What to do when a bird gets stuck in your house

There’s power in that wind

I’ve been spending a lot of dreamy time these days on a 15 year old breeze.  An almost forgotten name popped up on some website or another, and after a series of rabbit holes and poking around in digital cardboard boxes, I’ve come face-to-face with a previous self.


She was brave, braver than I am these days.  She also cussed a lot, probably to cover up some of the insecurities of all that bravado.


It’s raining today, for the first time in what feels like months.  It came out of nowhere on my morning run, leaving me out of breath and a dripping ponytail.  I could feel the ground beneath my feet opening up, grateful for something it hadn’t realized it needed.


Present, how to be
23 April 2016, 7:28 am
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Having just wrapped up a two-day workshop on health activism and immigrant and refugee rights and mental health, I’ve been having a quiet, reflective day. I went for a walk this afternoon to enjoy the sun and the last of the lilacs, and on the way home I crossed paths with an elderly woman, a bit lost and a bit nervous about being a bit lost. She asked me where 18th Ave was, and I pointed, but when I saw the panic in her eyes I asked if I could walk with her. She nodded, then grabbed my arm and didn’t let go.


We were really only a few blocks away from her apartment, and in that time I learned so much about her: she has 4 grandchildren, she is from Taiwan, she loves to cook, she is bursting with pride for her daughter. Her English wasn’t great but that didn’t stop her from trying – she was practically bubbling over with stories. She asked me over for tea and for dinner; she showed me a picture of her granddaughter. We eventually found her place. I made sure she got inside safe and sound, and then we parted ways.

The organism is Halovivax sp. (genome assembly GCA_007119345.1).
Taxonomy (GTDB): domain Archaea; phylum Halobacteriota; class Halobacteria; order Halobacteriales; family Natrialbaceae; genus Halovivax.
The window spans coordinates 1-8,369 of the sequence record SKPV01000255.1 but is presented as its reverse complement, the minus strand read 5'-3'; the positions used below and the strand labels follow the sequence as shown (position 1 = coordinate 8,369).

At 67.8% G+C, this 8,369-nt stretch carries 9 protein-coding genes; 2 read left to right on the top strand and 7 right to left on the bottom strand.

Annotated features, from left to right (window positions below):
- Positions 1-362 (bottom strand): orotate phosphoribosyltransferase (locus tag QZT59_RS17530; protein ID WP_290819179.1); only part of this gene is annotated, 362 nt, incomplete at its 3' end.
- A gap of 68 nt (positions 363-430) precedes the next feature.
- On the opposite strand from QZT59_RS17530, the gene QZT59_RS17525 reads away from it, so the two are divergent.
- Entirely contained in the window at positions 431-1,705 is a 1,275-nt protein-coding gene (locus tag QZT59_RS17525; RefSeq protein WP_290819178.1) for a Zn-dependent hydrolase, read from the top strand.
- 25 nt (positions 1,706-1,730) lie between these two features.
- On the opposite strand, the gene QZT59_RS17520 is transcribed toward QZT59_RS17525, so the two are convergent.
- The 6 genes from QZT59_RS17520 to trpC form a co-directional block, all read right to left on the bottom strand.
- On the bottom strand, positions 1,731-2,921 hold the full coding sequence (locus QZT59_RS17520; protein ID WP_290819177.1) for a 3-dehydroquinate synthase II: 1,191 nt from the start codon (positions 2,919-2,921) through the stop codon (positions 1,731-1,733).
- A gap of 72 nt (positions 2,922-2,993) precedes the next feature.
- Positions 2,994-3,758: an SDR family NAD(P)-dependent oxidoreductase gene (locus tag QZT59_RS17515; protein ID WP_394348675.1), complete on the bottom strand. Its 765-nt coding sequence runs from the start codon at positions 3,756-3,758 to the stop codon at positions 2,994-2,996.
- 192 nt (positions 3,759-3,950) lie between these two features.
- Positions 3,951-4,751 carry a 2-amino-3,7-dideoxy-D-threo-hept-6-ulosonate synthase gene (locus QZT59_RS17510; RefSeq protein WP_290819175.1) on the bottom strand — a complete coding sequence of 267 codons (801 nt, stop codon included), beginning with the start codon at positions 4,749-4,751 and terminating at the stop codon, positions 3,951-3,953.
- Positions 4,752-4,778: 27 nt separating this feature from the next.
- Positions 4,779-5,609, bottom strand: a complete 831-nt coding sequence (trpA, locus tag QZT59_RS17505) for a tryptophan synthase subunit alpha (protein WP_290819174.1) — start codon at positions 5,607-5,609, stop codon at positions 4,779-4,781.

I keep on thinking of the workshop we just finished – we talked about mental health and the challenges that people who move to a new country can face. Feelings of isolation, difficulties with language, a lack of the familiar cause stress and can lead to poor health outcomes. As this little old lady held onto my arm (not because she needed the physical support, I gather) I kept on thinking about how often we grapple with coming up with big solutions, systemic changes that are necessary to improve people’s lives. I am so grateful for today’s reminder that our challenge is also to come up with a million different micro-solutions, individual connections, offers of an arm to steady someone on, a space for stories.

mornings, of
13 October 2008, 9:21 am
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I raced the cold air back into bed this morning; I used to do this all the time, jump out of the shower, dry off in the warm steam of the bathroom, and then slip back under the covers to listen to R and the cat breathe.  I had put about 12 miles between us in the interim of my waking and this warm sleep smell, and I wasn’t yet ready to face the work I never quite left this weekend.  As the world outside churned and roiled, as the winter steadily advanced and we all avoid contact with our better selves, R’s sleeping form shifted towards mine and my mind surrendered to the grey light of the sunrise.